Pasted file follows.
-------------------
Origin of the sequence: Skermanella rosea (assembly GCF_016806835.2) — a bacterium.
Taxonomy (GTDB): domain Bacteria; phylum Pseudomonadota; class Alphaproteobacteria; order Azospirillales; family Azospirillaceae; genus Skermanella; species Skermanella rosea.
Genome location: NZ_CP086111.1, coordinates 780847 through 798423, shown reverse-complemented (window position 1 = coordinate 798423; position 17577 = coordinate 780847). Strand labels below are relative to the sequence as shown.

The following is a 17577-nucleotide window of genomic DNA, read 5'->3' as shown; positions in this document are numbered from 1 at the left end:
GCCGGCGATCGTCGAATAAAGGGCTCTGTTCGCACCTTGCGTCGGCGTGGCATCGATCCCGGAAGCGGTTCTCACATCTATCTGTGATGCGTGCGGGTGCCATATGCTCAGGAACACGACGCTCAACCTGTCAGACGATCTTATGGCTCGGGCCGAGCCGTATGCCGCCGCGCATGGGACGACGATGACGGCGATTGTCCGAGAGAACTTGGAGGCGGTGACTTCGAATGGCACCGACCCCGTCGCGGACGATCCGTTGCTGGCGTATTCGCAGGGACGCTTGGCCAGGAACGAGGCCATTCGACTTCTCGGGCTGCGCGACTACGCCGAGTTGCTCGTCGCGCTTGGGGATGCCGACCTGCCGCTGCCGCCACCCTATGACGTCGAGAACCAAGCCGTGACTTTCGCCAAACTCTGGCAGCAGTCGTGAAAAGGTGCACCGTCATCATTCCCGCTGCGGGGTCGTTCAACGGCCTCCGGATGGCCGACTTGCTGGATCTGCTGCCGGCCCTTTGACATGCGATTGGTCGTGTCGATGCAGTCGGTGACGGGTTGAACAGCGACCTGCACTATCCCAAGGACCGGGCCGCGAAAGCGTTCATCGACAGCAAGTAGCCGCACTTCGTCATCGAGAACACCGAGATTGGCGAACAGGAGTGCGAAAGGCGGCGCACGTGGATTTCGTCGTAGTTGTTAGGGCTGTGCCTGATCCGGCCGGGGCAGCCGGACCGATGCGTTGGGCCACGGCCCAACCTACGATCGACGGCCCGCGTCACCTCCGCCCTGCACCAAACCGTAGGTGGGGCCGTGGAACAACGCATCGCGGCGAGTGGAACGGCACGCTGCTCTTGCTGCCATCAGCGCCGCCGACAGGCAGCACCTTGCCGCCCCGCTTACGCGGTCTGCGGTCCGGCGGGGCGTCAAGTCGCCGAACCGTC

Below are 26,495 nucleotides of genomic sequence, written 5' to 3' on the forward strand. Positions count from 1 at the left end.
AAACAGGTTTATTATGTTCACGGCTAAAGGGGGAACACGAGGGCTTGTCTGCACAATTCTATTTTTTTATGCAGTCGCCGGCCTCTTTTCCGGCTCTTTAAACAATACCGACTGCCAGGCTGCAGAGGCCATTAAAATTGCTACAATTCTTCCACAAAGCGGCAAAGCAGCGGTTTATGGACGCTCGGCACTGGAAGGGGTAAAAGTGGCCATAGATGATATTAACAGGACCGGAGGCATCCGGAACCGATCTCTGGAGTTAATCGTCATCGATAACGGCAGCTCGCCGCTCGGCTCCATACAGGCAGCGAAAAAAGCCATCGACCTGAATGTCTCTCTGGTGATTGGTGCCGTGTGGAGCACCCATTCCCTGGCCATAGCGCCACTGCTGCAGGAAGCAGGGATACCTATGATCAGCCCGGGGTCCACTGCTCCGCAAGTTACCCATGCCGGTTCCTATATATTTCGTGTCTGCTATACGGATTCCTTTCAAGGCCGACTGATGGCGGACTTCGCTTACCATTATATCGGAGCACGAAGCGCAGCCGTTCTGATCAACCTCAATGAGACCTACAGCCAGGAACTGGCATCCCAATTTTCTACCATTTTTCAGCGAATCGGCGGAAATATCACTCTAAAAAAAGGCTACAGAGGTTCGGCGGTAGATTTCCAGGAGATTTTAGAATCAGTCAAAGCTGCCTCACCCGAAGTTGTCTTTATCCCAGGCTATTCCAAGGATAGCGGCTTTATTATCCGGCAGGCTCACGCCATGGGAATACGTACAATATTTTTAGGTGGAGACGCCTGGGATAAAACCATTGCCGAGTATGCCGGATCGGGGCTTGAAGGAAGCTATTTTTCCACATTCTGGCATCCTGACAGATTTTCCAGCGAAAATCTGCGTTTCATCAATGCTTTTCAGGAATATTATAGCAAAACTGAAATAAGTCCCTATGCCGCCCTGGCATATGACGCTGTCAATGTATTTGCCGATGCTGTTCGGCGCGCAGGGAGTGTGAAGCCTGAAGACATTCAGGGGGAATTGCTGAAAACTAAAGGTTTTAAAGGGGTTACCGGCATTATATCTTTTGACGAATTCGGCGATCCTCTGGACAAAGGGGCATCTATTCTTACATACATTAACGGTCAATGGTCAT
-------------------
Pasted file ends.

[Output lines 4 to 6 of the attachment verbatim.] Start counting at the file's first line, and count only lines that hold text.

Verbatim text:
The following is a 17577-nucleotide window of genomic DNA, read 5'->3' as shown; positions in this document are numbered from 1 at the left end:
GCCGGCGATCGTCGAATAAAGGGCTCTGTTCGCACCTTGCGTCGGCGTGGCATCGATCCCGGAAGCGGTTCTCACATCTATCTGTGATGCGTGCGGGTGCCATATGCTCAGGAACACGACGCTCAACCTGTCAGACGATCTTATGGCTCGGGCCGAGCCGTATGCCGCCGCGCATGGGACGACGATGACGGCGATTGTCCGAGAGAACTTGGAGGCGGTGACTTCGAATGGCACCGACCCCGTCGCGGACGATCCGTTGCTGGCGTATTCGCAGGGACGCTTGGCCAGGAACGAGGCCATTCGACTTCTCGGGCTGCGCGACTACGCCGAGTTGCTCGTCGCGCTTGGGGATGCCGACCTGCCGCTGCCGCCACCCTATGACGTCGAGAACCAAGCCGTGACTTTCGCCAAACTCTGGCAGCAGTCGTGAAAAGGTGCACCGTCATCATTCCCGCTGCGGGGTCGTTCAACGGCCTCCGGATGGCCGACTTGCTGGATCTGCTGCCGGCCCTTTGACATGCGATTGGTCGTGTCGATGCAGTCGGTGACGGGTTGAACAGCGACCTGCACTATCCCAAGGACCGGGCCGCGAAAGCGTTCATCGACAGCAAGTAGCCGCACTTCGTCATCGAGAACACCGAGATTGGCGAACAGGAGTGCGAAAGGCGGCGCACGTGGATTTCGTCGTAGTTGTTAGGGCTGTGCCTGATCCGGCCGGGGCAGCCGGACCGATGCGTTGGGCCACGGCCCAACCTACGATCGACGGCCCGCGTCACCTCCGCCCTGCACCAAACCGTAGGTGGGGCCGTGGAACAACGCATCGCGGCGAGTGGAACGGCACGCTGCTCTTGCTGCCATCAGCGCCGCCGACAGGCAGCACCTTGCCGCCCCGCTTACGCGGTCTGCGGTCCGGCGGGGCGTCAAGTCGCCGAACCGTC

Below are 26,495 nucleotides of genomic sequence, written 5' to 3' on the forward strand. Positions count from 1 at the left end.